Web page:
Inspired by the February 4 birthdays of Alice Cooper, Cam’ron, James’ Tim Booth, and Natalie Imbruglia; the February 3 birthdays of The Temptations’ Dennis Edwards, The Kinks’ Dave Davies, Melanie, and Daddy Yankee; and the February 2 birthdays of Graham Nash, Honey Cone’s Edna Wright, Shakira, Howard Bellamy and Stan Getz; and the February 3 anniversary of the passing of Buddy Holly.
Tag Archives: Todd Rundgren
Today is the birthday of two music icons – Jam-Master Jay of rap pioneers Run-D.M.C. and disc jockey Wolfman Jack. Besides their place in their history of rock and roll, both men have another thing in common – they were the subjects of songs. That inspired me to put together today’s playlist – songs named after real people.
I found fifty songs whose titles are actual people. Actually I found more than fifty, but I didn’t want to subject you to Chiddy Bang or Mac Miller. I made a few rules for myself:
1) The title can’t have words besides the person’s name, hence no Kim Carnes’ “Bette Davis Eyes” or Sleater-Kinney’s “I Wanna Be Your Joey Ramone.”
2) The title has to be the full name the person is known by, so no “Springsteen” by Eric Church or “Jessica” (about Jessica Simpson) by Adam Green. Allowed are “Galileo,” “Joan of Arc” and “King Tut,” as that is how most people identify Galileo Galilei, Joan d’Arc and Tutankhamun.
3) The song doesn’t have to be about the person after whom it is titled, so “Jack the Ripper” and “Rosa Parks” are in.
4) The track has to be on Spotify. This means I left out Bob Dylan’s “George Jackson” and Hoodie Allen’s “James Franco.”
Amazingly for a playlist based on such a goofy concept, it holds together quite well, if I say so myself.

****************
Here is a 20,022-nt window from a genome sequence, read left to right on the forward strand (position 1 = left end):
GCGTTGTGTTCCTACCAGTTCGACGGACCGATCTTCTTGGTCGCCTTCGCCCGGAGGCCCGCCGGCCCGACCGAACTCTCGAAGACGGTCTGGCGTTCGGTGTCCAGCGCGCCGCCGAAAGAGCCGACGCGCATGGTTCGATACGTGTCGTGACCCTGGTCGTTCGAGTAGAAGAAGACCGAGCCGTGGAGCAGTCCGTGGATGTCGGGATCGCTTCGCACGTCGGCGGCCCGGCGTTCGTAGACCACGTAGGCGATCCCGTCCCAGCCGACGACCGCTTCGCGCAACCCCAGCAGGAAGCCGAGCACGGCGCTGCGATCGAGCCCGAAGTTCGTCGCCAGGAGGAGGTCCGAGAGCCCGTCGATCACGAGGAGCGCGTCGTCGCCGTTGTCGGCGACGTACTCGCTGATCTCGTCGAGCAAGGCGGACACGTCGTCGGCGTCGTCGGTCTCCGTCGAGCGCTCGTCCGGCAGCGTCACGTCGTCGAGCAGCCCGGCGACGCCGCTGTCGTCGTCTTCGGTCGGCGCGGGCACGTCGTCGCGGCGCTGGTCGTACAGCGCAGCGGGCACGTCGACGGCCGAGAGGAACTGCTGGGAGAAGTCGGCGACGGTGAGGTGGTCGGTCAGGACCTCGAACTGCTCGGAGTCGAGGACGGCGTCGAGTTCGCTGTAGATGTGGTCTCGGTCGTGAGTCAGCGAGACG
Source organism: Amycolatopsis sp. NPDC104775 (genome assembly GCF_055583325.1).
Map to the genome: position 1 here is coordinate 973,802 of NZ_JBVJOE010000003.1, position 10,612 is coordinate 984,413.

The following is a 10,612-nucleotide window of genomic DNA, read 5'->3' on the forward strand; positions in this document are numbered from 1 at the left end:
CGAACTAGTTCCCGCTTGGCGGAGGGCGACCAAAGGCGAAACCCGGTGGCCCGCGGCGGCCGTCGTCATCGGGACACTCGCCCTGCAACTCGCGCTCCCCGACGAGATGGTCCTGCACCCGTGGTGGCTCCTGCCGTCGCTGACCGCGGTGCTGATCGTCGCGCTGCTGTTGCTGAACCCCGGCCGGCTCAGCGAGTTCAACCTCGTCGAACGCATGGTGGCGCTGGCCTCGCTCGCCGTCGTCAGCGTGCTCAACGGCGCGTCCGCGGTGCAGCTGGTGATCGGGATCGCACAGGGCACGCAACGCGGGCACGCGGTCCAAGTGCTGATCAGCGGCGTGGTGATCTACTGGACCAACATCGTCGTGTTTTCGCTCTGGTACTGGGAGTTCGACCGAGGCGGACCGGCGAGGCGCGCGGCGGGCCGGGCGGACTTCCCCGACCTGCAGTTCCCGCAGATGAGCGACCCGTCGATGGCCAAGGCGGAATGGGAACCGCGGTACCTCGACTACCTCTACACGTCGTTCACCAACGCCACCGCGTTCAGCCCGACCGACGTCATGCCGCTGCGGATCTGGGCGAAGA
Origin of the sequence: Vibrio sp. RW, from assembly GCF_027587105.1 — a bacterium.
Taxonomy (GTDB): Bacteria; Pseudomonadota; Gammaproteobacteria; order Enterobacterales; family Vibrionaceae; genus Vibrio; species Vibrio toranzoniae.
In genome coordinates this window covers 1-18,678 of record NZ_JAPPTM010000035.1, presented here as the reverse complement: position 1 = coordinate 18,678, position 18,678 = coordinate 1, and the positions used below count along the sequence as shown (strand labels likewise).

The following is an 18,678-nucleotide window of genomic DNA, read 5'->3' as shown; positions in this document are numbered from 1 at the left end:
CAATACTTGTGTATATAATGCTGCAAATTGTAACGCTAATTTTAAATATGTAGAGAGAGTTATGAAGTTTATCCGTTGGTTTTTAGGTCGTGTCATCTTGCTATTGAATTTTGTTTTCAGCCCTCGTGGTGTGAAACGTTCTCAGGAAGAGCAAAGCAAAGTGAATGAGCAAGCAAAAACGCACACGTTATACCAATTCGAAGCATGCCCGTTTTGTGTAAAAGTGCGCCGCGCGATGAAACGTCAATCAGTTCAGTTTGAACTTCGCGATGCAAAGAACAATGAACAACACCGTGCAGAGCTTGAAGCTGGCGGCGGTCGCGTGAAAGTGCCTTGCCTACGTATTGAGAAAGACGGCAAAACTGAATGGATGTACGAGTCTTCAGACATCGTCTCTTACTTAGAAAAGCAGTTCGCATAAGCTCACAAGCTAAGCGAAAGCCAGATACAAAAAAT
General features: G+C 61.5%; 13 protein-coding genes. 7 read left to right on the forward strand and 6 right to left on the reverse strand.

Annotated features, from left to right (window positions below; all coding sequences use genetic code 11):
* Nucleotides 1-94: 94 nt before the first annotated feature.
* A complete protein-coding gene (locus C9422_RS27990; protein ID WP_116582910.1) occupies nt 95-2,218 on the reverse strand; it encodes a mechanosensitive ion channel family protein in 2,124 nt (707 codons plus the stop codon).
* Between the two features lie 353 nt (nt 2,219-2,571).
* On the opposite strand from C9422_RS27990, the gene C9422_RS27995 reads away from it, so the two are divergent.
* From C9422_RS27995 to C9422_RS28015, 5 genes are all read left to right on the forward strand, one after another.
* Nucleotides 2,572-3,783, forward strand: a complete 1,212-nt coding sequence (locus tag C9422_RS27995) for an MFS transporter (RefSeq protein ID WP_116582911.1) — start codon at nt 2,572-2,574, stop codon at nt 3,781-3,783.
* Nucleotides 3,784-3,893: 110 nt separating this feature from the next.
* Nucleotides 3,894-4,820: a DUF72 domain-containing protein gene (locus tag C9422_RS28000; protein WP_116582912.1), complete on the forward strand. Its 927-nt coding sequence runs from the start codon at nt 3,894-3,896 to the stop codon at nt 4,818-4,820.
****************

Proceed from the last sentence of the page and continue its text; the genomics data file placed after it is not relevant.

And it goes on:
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In 1986 the English band XTC recorded their eighth studio album Skylarking with producer Todd Rundgren. The first single released from the album was “Grass.” The b-side of that 45 was a previously-unreleased track that was recorded for but at the request of group member Andy Partridge did not appear on the album.
Inspired by a series of books containing letters children wrote to God, Partridge, who was “wrestling with the tail end of my belief when I wrote [the song],” composed lyrics based on a child’s letter to God in which His existence is questioned. He had the nine-year-old daughter of a friend of Rundgren sing the opening verse, telling God about the people who are starving because God doesn’t give them enough food, ending with the line “I can’t believe in you.”
Partridge then takes over the lead vocals, asking Him “Did you make disease?” and “Did you make mankind after we made you?” He tells Him “don’t know if you noticed but your name is on a lot of quotes in this book / Us crazy humans wrote it; you should take a look,” and repeats the line “I can’t believe in you,” adding “I don’t believe in” and “I won’t believe in.”
Believers wouldn’t be the only ones who didn’t like the song. Partridge didn’t like it, saying “it wasn’t as caustic as I would’ve liked it to be.” He also said “It is such a big subject and I’ve been wrestling with it for years, but how can you cover it in three and half minutes?” Because he didn’t think he did the subject matter justice, Partridge, who wrote the lyrics in 1985, asked that it not be included on the Skylarking album.
Surprisingly, particularly for a b-side by a pretty much unknown group in a very religious country, “Dear God” started to get radio airplay in the US. A music video was made and Partridge agreed to let the song be added to the album.
The new version of Skylarking sold 250,000 copies in the US and “Dear God” made the top 40 of the Album Rock chart.
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